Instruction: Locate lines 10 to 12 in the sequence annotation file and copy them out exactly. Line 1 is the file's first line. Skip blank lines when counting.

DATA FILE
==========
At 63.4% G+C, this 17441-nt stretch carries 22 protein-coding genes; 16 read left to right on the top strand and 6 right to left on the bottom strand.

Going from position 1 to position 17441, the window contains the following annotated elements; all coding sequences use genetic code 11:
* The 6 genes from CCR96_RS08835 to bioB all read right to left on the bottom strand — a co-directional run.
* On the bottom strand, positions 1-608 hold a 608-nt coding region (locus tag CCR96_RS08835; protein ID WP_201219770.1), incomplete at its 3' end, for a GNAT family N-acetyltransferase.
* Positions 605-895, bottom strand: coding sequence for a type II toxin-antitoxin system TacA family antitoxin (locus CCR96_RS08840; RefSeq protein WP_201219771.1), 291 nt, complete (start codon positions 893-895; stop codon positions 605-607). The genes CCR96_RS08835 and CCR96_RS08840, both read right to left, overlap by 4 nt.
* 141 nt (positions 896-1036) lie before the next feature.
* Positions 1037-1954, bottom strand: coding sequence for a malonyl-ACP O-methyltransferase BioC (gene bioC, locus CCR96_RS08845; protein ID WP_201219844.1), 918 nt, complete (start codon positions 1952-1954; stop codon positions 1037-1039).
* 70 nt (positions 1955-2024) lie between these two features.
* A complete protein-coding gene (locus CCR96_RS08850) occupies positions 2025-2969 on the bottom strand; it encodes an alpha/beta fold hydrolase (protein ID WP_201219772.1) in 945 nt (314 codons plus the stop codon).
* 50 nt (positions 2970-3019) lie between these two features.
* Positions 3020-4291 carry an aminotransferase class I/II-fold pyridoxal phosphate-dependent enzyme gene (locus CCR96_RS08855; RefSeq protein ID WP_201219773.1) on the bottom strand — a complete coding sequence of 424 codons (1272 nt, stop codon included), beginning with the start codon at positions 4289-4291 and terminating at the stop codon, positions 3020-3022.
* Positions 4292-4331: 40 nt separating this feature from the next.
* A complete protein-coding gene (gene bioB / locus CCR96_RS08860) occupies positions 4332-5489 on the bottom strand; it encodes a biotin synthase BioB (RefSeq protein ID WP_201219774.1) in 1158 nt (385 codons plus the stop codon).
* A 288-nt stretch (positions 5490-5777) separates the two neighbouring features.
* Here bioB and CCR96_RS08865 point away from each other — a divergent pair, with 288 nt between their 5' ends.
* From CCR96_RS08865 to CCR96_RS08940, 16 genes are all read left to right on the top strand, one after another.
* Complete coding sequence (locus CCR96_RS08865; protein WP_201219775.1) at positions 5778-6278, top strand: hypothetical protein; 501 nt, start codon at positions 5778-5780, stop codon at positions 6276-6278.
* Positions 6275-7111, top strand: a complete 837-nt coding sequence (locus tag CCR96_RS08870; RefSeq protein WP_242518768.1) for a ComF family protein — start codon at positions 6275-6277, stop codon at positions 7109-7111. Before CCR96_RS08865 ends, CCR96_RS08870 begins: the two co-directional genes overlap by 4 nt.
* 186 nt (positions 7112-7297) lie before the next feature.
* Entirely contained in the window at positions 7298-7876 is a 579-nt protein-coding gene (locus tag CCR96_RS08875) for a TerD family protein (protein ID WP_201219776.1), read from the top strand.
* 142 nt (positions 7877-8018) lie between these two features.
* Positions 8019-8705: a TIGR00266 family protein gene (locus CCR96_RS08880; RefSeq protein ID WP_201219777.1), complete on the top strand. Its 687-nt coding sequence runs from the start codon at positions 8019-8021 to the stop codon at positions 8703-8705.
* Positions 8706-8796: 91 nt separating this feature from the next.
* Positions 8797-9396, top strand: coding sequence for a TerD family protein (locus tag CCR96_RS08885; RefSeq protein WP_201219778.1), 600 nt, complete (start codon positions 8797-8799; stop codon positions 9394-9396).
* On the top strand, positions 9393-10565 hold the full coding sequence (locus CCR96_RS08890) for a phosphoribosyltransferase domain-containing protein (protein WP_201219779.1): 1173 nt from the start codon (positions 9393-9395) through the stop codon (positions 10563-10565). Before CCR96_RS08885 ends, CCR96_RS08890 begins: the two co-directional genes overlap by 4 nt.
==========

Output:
* 50 nt (positions 2970-3019) lie between these two features.
* Positions 3020-4291 carry an aminotransferase class I/II-fold pyridoxal phosphate-dependent enzyme gene (locus CCR96_RS08855; RefSeq protein ID WP_201219773.1) on the bottom strand — a complete coding sequence of 424 codons (1272 nt, stop codon included), beginning with the start codon at positions 4289-4291 and terminating at the stop codon, positions 3020-3022.
* Positions 4292-4331: 40 nt separating this feature from the next.